There is time for a thorough investigation into allegations of violent sexual assault against Supreme Court nominee Brett Kavanaugh. With a pivitsl seat on the nation’s highest court at stake, there should be no rush to overlook disturbing questions about what the judge may have done when he was a young man, and we welcome the bipartisan agreement announced at the Senate Judiciary Committee on Friday to put off a vote on the nomination until the FBI has a chance to look into the matter.

But regardless of whether there is an investigation, we do know this: Based on what he demonstrated in his testimony Thursday, Kavanaugh lacks the character and judgment to serve on the Supreme Court.

In his widely watched appearance, Kavanaugh revealed that he has an explosive temper and resorts to bullying when he feels threatened. He was understandably under stress and fighting a high-stakes battle for his reputation, but his temperament was tested in his hearing and he failed the test.

Kavanaugh also showed himself to be too political for a job that is supposed to be above politics. We’re not naive. We understand that federal judges are nominated by presidents and confirmed by senators and that electoral politics influences their decisions about who gets to serve.

RIPPING OFF THE MASK

But we have never had a Supreme Court nominee who ripped off the nonpartisan mask the way Kavanaugh did Thursday and identified himself as an enemy of a political party that represents the policy preferences of millions of Americans. He blamed his predicament on bizarre conspiracy theories, claiming that his troubles stemmed from “pent-up anger about President Trump” and opponents seeking “revenge on behalf of the Clintons” and were not the result of allegations that emerged while he was being evaluated for an important job. After his partisan rant, Kavanaugh will never be able to judge a case without the animus he expressed being considered a factor in his decision. This is not the road we want to take.

And when he was talking about his high school years, he said things that, frankly, were unbelievable. The self-proclaimed treasurer of the “100 Kegs or Bust” Club says he was not much of a drinker. His comment about “ralphing” was an innocent reference to his sensitive stomach and not related to heavy drinking. And, most incredibly, a group of football players posing for a picture calling themselves “the Renate Alumni” – a stunt which reeked of sexual boasting about a girl named Renate – were “clumsily” attempting “to show affection” for a friend. The attempt was so clumsy that they never shared it with their friend, who learned about the joke only recently. She told The New York Times: “The insinuation is horrible, hurtful and simply untrue. I pray their daughters are never treated this way.”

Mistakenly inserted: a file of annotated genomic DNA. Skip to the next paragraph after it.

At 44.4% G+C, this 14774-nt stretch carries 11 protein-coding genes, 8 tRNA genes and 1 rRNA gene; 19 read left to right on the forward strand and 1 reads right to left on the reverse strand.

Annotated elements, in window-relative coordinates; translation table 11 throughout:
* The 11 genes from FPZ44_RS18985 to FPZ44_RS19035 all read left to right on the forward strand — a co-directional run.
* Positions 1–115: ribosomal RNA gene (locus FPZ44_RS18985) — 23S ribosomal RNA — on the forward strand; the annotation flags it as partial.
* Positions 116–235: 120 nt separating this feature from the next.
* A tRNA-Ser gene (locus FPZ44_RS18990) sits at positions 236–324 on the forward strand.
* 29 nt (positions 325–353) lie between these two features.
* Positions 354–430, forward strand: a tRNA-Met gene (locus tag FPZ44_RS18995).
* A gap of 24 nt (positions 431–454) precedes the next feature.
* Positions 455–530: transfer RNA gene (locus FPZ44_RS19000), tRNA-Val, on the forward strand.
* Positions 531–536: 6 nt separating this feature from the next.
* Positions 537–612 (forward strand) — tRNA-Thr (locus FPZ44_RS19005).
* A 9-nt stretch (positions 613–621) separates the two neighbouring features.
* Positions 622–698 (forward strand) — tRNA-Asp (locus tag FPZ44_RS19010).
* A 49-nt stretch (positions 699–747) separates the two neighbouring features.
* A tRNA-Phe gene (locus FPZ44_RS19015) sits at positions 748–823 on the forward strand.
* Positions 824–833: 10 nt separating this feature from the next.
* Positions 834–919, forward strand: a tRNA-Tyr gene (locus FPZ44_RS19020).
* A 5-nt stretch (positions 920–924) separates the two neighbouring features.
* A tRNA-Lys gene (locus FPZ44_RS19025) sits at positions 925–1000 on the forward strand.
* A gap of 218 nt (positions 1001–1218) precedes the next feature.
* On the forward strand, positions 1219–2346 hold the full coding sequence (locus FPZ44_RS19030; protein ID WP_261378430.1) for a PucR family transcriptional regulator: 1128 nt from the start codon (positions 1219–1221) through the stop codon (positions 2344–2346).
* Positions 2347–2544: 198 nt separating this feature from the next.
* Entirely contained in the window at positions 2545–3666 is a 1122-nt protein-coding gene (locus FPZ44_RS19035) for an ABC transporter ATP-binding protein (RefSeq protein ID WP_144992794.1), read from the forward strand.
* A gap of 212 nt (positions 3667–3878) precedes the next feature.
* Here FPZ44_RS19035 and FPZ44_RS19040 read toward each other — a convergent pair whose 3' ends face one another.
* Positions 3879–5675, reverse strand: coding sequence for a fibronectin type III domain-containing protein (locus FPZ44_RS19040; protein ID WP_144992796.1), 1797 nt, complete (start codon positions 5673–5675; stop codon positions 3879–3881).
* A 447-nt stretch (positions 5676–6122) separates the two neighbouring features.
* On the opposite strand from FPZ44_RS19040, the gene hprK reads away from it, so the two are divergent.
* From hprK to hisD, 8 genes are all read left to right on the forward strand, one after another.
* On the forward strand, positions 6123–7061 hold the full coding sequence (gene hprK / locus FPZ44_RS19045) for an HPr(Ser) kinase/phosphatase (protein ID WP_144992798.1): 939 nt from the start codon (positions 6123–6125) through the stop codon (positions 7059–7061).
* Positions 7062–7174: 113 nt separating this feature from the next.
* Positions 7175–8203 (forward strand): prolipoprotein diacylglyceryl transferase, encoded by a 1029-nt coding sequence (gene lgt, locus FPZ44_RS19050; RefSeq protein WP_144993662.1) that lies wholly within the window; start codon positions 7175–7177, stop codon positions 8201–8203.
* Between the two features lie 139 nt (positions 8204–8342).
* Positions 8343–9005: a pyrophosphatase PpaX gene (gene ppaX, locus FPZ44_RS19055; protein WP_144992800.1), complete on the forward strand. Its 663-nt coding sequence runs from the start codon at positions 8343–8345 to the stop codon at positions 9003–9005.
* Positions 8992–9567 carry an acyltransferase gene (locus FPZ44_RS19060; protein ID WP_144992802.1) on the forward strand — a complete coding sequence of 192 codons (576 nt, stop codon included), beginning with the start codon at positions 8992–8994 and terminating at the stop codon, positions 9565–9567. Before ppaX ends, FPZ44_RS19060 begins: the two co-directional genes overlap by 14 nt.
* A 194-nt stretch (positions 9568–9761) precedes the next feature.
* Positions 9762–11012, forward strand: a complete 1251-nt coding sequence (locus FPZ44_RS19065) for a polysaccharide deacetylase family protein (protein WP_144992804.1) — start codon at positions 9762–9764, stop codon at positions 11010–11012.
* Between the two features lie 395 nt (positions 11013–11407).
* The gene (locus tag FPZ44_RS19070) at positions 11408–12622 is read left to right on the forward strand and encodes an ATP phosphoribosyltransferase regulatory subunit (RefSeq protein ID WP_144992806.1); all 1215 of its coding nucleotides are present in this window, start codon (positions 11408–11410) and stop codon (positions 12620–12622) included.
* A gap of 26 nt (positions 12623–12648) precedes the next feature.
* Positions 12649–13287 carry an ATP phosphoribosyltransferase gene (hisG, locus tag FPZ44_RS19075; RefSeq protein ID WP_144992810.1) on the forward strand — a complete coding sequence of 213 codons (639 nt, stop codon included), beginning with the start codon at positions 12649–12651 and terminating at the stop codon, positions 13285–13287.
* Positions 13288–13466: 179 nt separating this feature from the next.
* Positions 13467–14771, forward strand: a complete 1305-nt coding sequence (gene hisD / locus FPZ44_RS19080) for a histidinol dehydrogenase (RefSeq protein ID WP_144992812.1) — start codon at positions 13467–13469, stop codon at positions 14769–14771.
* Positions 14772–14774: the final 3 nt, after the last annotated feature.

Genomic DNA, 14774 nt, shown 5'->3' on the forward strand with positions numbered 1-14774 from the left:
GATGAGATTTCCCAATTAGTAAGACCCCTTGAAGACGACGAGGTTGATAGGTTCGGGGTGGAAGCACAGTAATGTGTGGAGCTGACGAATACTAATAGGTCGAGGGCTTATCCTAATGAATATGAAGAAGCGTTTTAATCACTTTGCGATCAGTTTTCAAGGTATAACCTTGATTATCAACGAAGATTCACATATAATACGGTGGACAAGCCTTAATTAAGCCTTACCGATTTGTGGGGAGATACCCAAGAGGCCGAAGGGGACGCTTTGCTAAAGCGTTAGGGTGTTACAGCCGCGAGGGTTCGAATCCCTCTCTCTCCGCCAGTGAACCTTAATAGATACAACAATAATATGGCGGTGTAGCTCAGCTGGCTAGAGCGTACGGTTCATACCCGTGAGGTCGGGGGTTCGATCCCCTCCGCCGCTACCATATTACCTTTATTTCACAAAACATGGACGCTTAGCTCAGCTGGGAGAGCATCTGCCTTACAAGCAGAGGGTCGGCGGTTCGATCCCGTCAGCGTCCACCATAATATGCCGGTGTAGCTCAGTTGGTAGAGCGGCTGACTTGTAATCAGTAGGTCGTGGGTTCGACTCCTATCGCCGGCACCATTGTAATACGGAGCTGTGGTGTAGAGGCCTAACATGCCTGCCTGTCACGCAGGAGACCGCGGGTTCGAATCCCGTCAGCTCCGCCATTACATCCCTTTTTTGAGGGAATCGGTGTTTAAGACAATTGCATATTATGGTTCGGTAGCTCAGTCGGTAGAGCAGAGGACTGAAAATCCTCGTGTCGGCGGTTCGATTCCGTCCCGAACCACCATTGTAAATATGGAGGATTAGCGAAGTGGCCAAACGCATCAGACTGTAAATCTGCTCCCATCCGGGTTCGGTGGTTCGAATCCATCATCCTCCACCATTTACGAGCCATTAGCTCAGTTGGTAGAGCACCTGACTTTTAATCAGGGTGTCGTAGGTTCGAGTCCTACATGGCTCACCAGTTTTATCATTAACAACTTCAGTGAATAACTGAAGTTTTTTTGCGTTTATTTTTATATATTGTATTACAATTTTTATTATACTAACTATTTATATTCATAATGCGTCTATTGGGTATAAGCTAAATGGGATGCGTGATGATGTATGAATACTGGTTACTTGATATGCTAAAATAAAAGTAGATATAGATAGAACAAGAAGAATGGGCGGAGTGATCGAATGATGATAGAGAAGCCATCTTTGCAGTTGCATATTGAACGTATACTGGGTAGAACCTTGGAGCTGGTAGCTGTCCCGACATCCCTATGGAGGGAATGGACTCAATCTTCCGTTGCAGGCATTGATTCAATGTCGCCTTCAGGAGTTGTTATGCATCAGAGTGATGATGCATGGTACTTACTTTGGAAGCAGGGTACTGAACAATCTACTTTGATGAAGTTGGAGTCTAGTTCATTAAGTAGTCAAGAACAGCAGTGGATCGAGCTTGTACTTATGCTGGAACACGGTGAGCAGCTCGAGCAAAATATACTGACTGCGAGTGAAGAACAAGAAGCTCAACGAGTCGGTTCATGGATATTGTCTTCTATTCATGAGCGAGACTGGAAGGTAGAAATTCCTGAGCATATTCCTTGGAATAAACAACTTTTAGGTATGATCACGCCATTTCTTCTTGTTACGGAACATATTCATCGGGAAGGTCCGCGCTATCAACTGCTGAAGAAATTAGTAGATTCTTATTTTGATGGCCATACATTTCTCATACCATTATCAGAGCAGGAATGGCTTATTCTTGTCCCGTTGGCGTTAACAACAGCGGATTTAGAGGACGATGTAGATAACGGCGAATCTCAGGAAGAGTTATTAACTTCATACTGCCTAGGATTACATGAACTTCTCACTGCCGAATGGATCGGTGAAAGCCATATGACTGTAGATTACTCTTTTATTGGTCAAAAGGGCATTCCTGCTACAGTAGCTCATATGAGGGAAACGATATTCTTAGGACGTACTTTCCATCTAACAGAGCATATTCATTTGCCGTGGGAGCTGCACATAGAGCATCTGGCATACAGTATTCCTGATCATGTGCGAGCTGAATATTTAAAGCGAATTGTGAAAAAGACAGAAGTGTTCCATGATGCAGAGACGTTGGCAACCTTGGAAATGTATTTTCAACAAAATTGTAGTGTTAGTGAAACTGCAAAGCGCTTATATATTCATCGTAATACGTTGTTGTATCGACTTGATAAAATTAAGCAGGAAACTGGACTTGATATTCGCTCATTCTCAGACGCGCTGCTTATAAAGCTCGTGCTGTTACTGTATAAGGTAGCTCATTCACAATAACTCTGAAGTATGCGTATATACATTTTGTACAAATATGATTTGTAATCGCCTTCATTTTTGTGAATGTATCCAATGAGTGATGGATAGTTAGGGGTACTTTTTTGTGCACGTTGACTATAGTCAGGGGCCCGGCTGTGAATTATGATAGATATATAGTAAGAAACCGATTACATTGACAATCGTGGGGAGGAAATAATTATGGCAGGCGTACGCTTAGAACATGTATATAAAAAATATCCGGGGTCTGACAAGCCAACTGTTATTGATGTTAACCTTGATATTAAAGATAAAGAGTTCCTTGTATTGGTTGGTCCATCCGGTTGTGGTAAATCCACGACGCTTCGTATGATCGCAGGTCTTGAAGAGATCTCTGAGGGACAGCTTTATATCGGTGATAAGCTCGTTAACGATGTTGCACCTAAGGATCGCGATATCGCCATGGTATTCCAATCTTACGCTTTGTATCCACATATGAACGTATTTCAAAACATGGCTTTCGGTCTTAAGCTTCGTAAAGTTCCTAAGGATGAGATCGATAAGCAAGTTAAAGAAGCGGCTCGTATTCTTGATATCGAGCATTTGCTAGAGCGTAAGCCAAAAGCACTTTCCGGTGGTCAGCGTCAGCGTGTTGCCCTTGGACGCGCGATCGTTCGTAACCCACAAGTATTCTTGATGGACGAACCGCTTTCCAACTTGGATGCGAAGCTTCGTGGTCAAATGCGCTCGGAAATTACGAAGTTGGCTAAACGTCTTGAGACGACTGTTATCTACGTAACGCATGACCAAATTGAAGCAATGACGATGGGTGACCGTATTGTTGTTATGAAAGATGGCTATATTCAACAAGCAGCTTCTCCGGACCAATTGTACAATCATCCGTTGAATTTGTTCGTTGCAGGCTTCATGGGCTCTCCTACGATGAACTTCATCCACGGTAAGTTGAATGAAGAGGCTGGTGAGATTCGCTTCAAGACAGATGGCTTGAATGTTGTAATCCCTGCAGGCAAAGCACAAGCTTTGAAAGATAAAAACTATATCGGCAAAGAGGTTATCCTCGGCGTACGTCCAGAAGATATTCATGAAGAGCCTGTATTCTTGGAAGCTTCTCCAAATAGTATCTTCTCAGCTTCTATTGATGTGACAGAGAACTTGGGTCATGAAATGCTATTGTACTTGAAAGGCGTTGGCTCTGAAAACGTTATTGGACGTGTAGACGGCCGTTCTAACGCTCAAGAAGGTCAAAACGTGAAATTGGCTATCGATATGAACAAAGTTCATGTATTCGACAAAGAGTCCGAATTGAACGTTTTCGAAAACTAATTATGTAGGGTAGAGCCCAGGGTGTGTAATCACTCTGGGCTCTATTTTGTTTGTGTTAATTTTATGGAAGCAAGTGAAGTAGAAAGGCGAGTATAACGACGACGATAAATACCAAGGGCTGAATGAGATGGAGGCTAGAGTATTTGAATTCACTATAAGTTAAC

These are small things, but they matter. Many adults are embarrassed about what they did when they were young, and it is human nature to minimize some of the details. But when you have taken an oath to tell the truth, the whole truth and nothing but the truth, it’s not time to fudge the facts. If confirmed, Kavanaugh would bring this same lack of credibility with him to the place in the country where credibility matters more than anything.

If there were nothing else on his record, the Senate would have solid grounds not to confirm Kavanaugh. But it’s not the only thing. Not by a long shot.

POWERFUL WITNESS

Kavanaugh is the subject of credible allegations of sexual misconduct. It is incredible that any senator would want to vote to confirm him until the allegations have been throughly investigated.

The only accuser who has publicly testified was Christine Blasey Ford, who said Kavanaugh jumped on her when they were both teenagers, groped her body, stifled her cry for help by putting his hand over her mouth and tried to tear off her clothes.

It was many years ago, and there are understandable gaps in her memory. But when Ford testified about the traumatic event, it was clear that she was profoundly affected by it and was absolutely certain Kavanaugh was her assailant.

Like Kavanaugh, she spoke with great emotion, but unlike him, she answered every question that she was asked without trying to turn the tables on the questioner.

Ford had nothing to gain by making her allegation at such a late date. She would derive no benefit if Kavanaugh were denied a seat on the court. Her statements have been consistent, conform with other known facts and carry other hallmarks of credibility.

After Ford’s testimony, it would be a mistake to confirm Kavanaugh without a full investigation into her charges. But senators don’t even need to consider these explosive allegations. They can use their own eyes and ears and apply their own common sense.

The man who appeared before the Judiciary Committee on Thursday can’t control his temper, he is overtly partisan and he doesn’t always tell the truth.

Based on his own testimony, Kavanaugh has shown that he does not belong on the Supreme Court.

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